Farmer Field Schools in Angoche and Moma Districts celebrate field days
During May, over 500 Farmer Field School (FFS) members from 20 FFS and 200 other community members participated in 7 Farmer Field Days across Angoche and Moma Districts. These Field Days, organized by the CARE WWF Alliance partner AENA, provided an opportunity for people in the community who are not involved in the FFS to find out more about conservation agriculture and disaster resilience.
Farmer Field Schools serve as a place for members to experiment with different crops and techniques, comparing what they have traditionally used in their own fields, with new practices of conservation agriculture. During the field days, members of the FFS explained the results they have seen in their experiments to their neighbors.
They also demonstrated the benefits of conservation agriculture through practical experiments. One was an erosion test done using two different plates, one with mulching and the other one without, to show the benefits of mulching retaining nutrients in the soil and helping maintain the ground .
“Based on all that I learned today, I want to open my own FFS in my area,” Jose Alfredo from Canhaua in Angoche District said.
He also added that he was very impressed by a brigade of FFS members from Canhaua who went to the area where he lives to explain some of the techniques.
All of the invitees also agreed on two major things. The first is that they are concerned with how the climate is changing, and how this is affecting their yields. The second is that conservation agriculture is easy to do, and the benefits are clear – and that these benefits help them adapt to climate change.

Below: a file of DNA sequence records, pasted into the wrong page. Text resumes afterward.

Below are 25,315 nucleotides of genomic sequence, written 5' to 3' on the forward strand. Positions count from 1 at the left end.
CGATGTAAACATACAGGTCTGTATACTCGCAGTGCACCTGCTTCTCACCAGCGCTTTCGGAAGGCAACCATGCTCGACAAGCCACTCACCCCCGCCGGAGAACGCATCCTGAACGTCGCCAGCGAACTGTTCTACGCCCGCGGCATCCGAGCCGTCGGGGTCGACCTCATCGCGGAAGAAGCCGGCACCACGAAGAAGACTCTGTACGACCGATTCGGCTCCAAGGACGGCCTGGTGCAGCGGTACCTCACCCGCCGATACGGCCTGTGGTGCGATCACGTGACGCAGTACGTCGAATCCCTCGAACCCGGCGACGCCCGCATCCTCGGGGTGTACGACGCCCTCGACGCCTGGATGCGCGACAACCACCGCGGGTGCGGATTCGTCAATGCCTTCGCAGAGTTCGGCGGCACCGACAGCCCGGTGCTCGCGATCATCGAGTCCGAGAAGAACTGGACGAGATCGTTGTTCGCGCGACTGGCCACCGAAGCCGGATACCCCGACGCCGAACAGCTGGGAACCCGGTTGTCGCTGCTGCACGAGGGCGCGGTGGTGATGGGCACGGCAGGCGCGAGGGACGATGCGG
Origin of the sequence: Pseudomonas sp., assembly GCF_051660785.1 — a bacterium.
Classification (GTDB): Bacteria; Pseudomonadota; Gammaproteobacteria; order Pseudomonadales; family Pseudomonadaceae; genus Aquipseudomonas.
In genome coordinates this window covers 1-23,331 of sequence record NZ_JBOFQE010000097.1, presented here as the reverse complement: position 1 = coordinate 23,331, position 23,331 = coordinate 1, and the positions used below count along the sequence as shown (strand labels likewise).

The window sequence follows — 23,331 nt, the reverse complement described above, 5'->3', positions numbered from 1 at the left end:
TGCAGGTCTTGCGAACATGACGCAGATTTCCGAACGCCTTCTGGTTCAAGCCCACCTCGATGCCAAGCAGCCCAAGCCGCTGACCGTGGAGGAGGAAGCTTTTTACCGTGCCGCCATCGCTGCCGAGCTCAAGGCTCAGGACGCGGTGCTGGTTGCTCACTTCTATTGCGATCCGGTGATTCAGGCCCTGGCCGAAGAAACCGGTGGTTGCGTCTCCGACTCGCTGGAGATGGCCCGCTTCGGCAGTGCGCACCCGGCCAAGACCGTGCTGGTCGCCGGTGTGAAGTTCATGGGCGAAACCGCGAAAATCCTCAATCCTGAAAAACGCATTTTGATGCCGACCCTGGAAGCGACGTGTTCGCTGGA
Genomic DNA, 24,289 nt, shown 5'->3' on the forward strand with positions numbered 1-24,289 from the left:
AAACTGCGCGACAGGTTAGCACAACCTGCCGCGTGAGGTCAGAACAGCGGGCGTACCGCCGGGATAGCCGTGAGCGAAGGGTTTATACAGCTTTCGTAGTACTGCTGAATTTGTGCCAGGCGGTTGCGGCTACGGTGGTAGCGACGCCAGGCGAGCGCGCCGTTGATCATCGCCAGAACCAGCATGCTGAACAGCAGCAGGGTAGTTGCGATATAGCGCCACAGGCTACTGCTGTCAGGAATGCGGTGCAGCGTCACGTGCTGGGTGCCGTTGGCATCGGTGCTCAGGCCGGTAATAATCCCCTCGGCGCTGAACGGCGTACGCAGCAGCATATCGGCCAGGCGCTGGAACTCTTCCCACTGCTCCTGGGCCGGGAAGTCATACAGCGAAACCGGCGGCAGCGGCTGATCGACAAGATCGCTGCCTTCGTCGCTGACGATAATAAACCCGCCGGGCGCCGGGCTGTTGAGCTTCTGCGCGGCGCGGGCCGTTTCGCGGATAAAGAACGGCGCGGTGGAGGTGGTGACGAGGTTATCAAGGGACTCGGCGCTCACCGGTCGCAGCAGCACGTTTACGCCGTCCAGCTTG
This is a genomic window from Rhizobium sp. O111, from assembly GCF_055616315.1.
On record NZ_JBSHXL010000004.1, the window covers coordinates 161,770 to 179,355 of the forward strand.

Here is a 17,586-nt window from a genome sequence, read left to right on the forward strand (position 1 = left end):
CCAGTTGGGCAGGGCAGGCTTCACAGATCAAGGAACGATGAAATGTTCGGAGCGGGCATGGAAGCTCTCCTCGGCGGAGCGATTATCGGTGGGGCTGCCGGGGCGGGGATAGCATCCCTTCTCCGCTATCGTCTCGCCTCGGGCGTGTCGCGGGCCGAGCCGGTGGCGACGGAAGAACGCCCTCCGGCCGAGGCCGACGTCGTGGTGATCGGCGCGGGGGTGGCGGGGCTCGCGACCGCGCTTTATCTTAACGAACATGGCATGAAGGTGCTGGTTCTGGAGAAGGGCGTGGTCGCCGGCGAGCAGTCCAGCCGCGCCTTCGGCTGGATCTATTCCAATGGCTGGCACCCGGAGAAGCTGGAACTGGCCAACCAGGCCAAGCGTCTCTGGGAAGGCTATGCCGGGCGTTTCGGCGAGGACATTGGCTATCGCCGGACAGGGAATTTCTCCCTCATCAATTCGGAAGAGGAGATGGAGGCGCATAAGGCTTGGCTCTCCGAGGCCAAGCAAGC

Many of the people invited to the field days agreed that they know that the low food production from their fields is in part their own fault because they are burning potentially valuable organic matter in their fields and depleting their natural resources, especially by cutting down forest to establish new fields or get timber. They also agreed that they would now apply the lessons learned from the field days, such as using minimum tillage and increasing the amount of organic matter on the soil instead of burning it, to prevent this problem from getting .
“We didn’t know that burning my field had a negative effect in food production,” the community members invited to the Colocoto field day said.
They added that now they know better.
After the benefits of conservation agriculture were explained and to the people invited to the event, the members of the FFS shared food with the community. These were meals prepared by a large group of people using some of the products from their fields such as peanuts, cassava leaves and different types of beans.